Besides, the training will also include a number of case studies, educational videos, animations and also assess learning through quizzes. This will also involve sharing experiences and views through discussion with fellow learners and the course team besides the reference lists and supplementary reading that can be useful during the study.
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Why do we itch? The reasons are many and varied. But what’s becoming ever clearer is many who experience chronic itching due to skin conditions also shoulder a profound psychological burden no scratching can relieve.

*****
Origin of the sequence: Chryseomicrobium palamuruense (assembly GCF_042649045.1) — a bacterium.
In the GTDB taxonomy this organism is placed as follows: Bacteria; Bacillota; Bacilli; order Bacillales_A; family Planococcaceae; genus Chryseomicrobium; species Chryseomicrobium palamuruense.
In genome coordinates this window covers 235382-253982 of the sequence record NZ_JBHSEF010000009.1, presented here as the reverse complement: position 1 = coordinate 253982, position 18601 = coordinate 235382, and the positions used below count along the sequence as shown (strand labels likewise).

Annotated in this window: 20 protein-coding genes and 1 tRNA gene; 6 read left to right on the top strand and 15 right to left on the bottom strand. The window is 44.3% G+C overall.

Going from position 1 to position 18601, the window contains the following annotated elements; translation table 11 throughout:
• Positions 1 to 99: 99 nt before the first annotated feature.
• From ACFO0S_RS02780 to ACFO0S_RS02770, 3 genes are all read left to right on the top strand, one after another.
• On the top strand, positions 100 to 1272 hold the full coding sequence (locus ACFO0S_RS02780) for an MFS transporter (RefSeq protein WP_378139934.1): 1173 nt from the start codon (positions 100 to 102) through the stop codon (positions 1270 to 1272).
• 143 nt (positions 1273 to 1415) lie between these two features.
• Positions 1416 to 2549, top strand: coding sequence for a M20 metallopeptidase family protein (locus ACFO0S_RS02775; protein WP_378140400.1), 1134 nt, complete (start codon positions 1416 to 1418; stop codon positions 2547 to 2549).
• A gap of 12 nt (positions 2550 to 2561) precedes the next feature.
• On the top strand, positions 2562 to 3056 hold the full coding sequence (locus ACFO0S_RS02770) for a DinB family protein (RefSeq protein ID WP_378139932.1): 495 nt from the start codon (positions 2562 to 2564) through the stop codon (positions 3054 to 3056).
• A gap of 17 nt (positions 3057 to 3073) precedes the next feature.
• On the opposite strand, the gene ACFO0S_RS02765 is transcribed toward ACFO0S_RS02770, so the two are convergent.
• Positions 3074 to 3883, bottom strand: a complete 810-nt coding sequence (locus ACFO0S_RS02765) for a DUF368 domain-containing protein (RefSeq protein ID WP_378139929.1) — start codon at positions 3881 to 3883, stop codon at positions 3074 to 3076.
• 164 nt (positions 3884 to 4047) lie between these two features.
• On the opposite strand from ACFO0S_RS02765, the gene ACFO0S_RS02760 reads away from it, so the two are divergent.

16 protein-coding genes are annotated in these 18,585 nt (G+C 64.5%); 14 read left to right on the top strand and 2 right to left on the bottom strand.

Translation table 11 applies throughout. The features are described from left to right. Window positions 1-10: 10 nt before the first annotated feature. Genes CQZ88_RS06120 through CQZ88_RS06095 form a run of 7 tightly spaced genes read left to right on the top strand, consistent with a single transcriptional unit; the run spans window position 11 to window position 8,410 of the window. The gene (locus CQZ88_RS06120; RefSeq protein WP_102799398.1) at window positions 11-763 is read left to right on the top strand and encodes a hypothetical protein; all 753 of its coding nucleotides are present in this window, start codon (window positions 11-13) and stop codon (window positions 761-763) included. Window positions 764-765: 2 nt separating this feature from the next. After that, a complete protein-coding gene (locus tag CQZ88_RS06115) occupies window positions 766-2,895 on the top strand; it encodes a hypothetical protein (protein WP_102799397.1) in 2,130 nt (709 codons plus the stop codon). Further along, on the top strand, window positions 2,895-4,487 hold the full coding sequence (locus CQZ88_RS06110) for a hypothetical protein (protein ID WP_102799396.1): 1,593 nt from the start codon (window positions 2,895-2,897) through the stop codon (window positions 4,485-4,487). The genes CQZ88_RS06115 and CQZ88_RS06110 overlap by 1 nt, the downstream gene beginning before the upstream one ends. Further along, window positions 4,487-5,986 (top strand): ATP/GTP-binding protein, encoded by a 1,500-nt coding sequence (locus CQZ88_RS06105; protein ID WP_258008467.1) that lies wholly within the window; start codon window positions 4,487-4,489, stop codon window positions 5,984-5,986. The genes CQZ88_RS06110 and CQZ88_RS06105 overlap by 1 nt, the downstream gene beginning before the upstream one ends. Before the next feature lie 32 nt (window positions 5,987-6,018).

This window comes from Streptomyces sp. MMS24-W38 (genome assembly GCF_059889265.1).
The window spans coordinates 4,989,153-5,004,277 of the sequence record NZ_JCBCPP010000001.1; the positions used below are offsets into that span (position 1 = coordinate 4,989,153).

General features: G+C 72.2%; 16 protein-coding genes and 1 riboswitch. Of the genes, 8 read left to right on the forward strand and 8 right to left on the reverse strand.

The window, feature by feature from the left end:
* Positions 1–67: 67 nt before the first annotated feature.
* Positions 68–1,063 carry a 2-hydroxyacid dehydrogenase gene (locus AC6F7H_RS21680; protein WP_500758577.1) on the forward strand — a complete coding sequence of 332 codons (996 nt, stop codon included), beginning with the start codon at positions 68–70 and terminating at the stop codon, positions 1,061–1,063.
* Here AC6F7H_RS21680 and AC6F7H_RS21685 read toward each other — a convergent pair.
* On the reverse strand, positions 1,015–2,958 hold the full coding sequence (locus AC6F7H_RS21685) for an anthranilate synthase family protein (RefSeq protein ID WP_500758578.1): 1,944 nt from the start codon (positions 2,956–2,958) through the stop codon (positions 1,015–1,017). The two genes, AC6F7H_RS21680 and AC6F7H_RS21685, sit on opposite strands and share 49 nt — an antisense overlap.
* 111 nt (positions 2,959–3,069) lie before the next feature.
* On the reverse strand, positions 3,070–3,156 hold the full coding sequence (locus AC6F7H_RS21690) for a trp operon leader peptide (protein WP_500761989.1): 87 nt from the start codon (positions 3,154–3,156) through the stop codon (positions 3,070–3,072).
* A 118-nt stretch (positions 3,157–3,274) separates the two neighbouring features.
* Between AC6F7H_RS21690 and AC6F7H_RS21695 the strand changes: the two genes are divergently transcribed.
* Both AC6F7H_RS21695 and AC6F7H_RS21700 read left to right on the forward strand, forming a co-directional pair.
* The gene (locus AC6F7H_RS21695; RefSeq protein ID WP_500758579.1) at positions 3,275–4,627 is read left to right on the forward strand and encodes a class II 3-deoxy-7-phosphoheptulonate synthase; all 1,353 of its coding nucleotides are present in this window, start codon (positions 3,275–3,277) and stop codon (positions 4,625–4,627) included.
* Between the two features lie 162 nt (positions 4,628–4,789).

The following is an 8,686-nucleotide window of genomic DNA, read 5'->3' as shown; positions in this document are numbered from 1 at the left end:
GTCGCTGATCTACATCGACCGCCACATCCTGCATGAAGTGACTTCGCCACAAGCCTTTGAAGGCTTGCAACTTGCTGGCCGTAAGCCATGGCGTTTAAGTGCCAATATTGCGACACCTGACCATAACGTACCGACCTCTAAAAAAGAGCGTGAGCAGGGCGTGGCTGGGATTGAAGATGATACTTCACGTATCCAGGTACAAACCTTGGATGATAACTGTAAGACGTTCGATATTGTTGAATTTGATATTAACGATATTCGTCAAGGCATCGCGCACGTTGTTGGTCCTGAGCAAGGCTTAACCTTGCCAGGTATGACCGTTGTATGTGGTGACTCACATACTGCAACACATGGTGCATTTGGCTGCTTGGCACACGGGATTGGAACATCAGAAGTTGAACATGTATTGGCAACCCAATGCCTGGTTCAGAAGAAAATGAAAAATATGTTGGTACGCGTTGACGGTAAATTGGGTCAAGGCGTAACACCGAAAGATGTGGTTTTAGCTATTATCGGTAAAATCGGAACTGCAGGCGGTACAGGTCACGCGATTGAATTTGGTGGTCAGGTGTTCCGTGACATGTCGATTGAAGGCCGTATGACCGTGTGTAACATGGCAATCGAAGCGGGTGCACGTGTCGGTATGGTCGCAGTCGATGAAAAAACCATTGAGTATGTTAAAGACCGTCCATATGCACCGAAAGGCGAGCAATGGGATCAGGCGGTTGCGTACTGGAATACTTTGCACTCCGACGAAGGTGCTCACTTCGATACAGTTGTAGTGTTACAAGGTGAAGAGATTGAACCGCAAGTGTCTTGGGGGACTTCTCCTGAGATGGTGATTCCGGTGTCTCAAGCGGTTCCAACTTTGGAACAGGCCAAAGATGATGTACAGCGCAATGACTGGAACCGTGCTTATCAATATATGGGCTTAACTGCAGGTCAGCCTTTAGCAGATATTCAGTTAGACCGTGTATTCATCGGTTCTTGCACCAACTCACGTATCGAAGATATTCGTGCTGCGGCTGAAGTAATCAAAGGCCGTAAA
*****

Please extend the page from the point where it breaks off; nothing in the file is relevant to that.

While the nature of this link around conditions like eczema and psoriasis has been investigated before, scientists say we’re still only beginning to understand how skin disorders, mental health problems, and quality of life all intersect.
“There are already studies showing evidence of a correlation between itch and mental health problems in general, and in specific skin disorders, but there is a lack of a cross-sectional study across chronic skin diseases,” says dermatologist Florence J. Dalgard from Lund University in Sweden.
To help fill that gap, Dalgard and her team analysed data collected from thousands of dermatology patients with skin issues in 13 European countries, including the UK, France, Germany, Russia, and elsewhere.
In total, over 3,500 patients with varying skin diseases took part in the study, undergoing physical examinations and filling out a questionnaire which asked questions about their socio-economic background and experiences with itching, while also measuring symptoms of depression, anxiety, and suicidal ideation.